Geeska Afrika Online

It is a big loss when projects fail, and no one is held accountable

Failure of the biodiesel project, previously pursued as an alternative to petroleum products as a source of fuel, is an apt lesson to the country as to which projects to give priority.

Over Rwf 2.9 billion was invested in the Mulindi-based project and at some point, there seemed to be a breakthrough.

However several years down the road, the government abandoned the project for not being viable and sustainable. Indeed, government officials admit that there are no plans to revive it. While it is understandable that mass production of biodiesel is not viable, this could have been realised beforehand and save the taxpayers millions.

Realising that the project cannot fully take off when a huge amount of taxpayers’ money has already been sunk reeks of negligence. If earlier studies had been done well, they could have indicated that the project was not viable.

To abandon the project later when a lot of money has been sunk in it means that someone should be held accountable or bear the cost. By the time the government invested in the project, there was a promise that it was viable. What happened later? Someone should answer.

This is not the first time that such a fate has befallen a project in which the government invested money. The worrying bit is that there are many projects to focus on especially in the agricultural sector, which can be of value to Rwandans. Hundreds of farmers had been persuaded to grow jatropha with the promise that it would have market and are currently counting losses.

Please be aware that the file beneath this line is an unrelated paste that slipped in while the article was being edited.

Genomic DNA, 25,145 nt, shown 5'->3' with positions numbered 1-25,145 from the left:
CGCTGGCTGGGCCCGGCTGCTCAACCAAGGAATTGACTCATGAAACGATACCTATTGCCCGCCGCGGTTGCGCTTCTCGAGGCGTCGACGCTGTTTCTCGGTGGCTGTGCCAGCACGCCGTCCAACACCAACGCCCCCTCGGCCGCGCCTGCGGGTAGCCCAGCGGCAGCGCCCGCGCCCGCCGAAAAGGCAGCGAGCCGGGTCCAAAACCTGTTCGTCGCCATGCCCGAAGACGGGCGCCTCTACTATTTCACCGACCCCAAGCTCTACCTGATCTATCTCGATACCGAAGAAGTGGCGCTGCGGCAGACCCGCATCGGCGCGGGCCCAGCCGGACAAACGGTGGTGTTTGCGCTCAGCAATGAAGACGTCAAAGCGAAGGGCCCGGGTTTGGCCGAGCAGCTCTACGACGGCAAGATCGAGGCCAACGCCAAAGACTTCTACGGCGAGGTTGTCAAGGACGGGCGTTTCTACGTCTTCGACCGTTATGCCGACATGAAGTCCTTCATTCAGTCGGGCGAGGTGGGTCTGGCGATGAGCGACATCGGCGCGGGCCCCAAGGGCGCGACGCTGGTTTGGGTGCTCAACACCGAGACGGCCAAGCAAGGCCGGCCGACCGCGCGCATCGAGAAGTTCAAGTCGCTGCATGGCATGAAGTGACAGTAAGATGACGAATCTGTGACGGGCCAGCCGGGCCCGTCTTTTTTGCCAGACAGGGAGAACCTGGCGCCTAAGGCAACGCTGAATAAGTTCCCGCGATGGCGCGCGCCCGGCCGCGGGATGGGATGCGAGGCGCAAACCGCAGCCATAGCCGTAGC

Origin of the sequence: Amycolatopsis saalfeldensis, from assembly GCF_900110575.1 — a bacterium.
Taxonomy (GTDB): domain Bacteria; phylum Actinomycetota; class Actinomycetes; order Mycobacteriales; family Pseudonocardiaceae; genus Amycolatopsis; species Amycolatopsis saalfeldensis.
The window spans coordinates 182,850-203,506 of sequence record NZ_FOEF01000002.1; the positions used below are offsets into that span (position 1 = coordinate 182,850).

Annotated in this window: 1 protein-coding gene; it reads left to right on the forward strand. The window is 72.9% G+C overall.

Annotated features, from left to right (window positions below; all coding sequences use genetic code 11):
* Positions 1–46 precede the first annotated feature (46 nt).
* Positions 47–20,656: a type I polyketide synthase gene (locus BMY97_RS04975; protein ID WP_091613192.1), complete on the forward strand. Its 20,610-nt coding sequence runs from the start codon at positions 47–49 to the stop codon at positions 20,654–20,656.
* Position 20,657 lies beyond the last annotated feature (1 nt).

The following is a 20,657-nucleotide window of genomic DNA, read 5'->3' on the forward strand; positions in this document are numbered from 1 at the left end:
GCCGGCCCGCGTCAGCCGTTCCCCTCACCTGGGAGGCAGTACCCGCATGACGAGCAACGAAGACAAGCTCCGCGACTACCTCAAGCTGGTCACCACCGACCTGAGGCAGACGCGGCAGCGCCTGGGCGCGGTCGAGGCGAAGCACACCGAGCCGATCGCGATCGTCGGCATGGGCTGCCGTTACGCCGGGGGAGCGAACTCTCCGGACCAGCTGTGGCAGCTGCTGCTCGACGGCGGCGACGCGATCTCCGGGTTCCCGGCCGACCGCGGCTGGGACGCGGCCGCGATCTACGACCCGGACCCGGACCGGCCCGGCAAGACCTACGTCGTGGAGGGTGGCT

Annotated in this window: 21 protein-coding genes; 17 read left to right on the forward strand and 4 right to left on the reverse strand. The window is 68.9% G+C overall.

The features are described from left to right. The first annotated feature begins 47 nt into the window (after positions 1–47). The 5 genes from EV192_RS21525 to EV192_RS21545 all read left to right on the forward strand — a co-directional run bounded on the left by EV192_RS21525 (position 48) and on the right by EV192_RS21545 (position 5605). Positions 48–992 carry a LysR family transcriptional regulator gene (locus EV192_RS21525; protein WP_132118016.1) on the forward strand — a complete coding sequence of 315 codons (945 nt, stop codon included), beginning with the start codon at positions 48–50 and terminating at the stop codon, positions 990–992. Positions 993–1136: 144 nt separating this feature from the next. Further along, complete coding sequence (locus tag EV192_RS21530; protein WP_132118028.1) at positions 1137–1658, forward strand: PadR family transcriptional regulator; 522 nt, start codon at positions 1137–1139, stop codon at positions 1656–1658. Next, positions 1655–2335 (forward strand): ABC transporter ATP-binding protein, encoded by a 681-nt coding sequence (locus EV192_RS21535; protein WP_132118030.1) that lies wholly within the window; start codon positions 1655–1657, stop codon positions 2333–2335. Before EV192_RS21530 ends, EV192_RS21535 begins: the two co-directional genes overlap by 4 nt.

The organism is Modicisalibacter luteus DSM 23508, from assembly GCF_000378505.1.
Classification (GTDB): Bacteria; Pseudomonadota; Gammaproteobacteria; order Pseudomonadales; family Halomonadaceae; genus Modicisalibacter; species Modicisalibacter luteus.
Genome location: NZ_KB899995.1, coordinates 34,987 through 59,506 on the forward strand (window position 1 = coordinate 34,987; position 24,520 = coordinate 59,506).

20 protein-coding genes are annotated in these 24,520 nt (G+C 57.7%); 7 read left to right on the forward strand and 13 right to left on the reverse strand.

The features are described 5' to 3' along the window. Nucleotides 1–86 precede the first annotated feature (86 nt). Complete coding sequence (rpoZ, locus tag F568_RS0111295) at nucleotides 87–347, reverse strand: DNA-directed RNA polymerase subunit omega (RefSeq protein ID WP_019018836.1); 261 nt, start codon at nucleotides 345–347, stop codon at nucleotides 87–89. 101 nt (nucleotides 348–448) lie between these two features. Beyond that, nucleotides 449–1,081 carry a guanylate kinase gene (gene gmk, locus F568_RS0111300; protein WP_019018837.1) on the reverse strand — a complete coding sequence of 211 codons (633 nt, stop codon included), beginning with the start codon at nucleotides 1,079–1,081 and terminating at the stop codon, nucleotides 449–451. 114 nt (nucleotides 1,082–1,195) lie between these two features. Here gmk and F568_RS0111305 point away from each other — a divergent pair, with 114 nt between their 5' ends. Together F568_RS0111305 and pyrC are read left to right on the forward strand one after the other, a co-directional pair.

In the past, several projects such as the Internet kiosks in public institutions, overhead irrigation projects and telecentres were invested in but later abandoned. In the long run, such projects become a burden to the taxpayer.

While it is understandable that the government takes risks investing in projects, which sometimes pay off, such as the methane gas exploration, it is important to mitigate such losses and divert money to priority programmes. Such resources can be diverted to programmes that benefit Rwandans such as the One Cow Per Family and Mutuelle de Sante which are more vital.

The failure of the biodiesel project therefore should serve as a lesson and an eye opener for the government that when it comes to investing, it should give priority to projects that have value to the citizens, not those that could become white elephants.

The Auditor General reveals government programmes which get mismanaged and those that fail to account for the money. Rwanda is a country that is still on the path to development and cannot afford to lose even a coin on projects which are not viable.

Those who (mis)lead the government into spending money on projects which don’t take should be held to account.







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